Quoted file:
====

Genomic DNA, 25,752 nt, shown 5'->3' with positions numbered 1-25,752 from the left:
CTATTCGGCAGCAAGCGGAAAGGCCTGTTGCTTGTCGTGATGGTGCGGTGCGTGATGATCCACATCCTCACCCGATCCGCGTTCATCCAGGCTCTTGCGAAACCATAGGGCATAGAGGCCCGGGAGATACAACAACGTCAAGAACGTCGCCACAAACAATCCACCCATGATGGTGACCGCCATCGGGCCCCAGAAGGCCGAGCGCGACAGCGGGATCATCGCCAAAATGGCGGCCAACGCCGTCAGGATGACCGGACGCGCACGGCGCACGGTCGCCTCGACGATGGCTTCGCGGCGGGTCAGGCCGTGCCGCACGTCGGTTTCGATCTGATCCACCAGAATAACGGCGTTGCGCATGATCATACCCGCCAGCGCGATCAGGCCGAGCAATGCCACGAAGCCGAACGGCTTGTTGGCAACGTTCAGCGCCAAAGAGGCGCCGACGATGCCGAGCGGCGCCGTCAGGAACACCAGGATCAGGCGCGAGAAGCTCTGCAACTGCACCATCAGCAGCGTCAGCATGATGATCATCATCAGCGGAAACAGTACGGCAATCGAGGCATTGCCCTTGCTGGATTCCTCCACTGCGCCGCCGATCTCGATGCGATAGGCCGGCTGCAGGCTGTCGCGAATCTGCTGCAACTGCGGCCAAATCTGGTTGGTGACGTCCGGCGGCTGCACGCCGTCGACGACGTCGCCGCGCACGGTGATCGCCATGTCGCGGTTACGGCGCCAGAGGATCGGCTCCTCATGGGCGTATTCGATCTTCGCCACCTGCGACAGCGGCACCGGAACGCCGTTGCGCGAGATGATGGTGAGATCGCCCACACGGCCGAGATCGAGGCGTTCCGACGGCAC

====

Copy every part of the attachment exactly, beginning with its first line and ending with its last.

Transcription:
Genomic DNA, 25,752 nt, shown 5'->3' with positions numbered 1-25,752 from the left:
CTATTCGGCAGCAAGCGGAAAGGCCTGTTGCTTGTCGTGATGGTGCGGTGCGTGATGATCCACATCCTCACCCGATCCGCGTTCATCCAGGCTCTTGCGAAACCATAGGGCATAGAGGCCCGGGAGATACAACAACGTCAAGAACGTCGCCACAAACAATCCACCCATGATGGTGACCGCCATCGGGCCCCAGAAGGCCGAGCGCGACAGCGGGATCATCGCCAAAATGGCGGCCAACGCCGTCAGGATGACCGGACGCGCACGGCGCACGGTCGCCTCGACGATGGCTTCGCGGCGGGTCAGGCCGTGCCGCACGTCGGTTTCGATCTGATCCACCAGAATAACGGCGTTGCGCATGATCATACCCGCCAGCGCGATCAGGCCGAGCAATGCCACGAAGCCGAACGGCTTGTTGGCAACGTTCAGCGCCAAAGAGGCGCCGACGATGCCGAGCGGCGCCGTCAGGAACACCAGGATCAGGCGCGAGAAGCTCTGCAACTGCACCATCAGCAGCGTCAGCATGATGATCATCATCAGCGGAAACAGTACGGCAATCGAGGCATTGCCCTTGCTGGATTCCTCCACTGCGCCGCCGATCTCGATGCGATAGGCCGGCTGCAGGCTGTCGCGAATCTGCTGCAACTGCGGCCAAATCTGGTTGGTGACGTCCGGCGGCTGCACGCCGTCGACGACGTCGCCGCGCACGGTGATCGCCATGTCGCGGTTACGGCGCCAGAGGATCGGCTCCTCATGGGCGTATTCGATCTTCGCCACCTGCGACAGCGGCACCGGAACGCCGTTGCGCGAGATGATGGTGAGATCGCCCACACGGCCGAGATCGAGGCGTTCCGACGGCAC